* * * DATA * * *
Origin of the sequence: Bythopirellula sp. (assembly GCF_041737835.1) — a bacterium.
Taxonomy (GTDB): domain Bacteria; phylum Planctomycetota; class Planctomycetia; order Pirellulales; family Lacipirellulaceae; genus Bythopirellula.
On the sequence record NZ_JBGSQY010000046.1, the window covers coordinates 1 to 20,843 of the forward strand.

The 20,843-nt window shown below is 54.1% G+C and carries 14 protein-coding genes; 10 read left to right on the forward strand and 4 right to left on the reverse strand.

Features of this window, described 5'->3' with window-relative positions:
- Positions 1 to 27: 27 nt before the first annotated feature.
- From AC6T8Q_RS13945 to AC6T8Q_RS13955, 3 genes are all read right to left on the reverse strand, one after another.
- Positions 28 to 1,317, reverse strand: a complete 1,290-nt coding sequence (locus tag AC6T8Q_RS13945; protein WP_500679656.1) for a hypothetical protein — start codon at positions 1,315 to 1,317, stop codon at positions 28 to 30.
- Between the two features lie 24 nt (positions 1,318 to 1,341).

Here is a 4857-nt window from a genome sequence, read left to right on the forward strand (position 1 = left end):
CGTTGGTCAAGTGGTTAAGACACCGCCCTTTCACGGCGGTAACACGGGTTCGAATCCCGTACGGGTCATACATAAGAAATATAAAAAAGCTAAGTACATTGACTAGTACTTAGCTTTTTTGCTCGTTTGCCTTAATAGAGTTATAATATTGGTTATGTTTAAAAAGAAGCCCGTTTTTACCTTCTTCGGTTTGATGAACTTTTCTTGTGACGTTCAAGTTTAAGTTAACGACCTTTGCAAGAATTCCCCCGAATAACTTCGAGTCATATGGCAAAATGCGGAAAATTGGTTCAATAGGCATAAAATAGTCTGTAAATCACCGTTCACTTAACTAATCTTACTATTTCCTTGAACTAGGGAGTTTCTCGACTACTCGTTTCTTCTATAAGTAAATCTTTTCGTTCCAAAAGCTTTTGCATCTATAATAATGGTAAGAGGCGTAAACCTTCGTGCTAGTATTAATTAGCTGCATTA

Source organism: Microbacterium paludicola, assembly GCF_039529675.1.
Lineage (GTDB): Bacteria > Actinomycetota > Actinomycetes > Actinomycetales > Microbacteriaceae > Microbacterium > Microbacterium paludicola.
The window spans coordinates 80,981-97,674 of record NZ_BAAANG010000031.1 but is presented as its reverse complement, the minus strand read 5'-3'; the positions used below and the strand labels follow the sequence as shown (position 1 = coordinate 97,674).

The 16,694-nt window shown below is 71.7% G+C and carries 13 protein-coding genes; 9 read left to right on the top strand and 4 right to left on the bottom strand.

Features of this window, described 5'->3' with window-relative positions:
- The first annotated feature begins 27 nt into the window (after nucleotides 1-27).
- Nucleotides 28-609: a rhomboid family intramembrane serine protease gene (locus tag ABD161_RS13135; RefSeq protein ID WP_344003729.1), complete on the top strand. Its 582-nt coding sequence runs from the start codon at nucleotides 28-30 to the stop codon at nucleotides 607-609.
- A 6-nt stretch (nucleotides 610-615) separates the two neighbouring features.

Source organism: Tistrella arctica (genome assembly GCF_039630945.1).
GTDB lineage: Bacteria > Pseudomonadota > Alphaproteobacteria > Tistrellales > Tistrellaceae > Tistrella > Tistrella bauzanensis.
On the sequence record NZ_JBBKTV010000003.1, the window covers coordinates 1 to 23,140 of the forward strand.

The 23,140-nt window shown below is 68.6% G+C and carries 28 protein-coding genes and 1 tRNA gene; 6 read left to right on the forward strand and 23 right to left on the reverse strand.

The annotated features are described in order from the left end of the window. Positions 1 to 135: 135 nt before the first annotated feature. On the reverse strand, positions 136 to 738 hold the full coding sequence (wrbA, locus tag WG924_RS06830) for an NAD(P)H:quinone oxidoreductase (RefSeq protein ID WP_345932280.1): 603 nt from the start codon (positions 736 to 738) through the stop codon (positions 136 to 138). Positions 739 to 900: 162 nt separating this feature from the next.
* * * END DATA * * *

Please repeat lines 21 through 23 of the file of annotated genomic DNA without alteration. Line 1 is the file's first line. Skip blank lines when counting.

GTDB lineage: Bacteria > Pseudomonadota > Alphaproteobacteria > Tistrellales > Tistrellaceae > Tistrella > Tistrella bauzanensis.
On the sequence record NZ_JBBKTV010000003.1, the window covers coordinates 1 to 23,140 of the forward strand.

The 23,140-nt window shown below is 68.6% G+C and carries 28 protein-coding genes and 1 tRNA gene; 6 read left to right on the forward strand and 23 right to left on the reverse strand.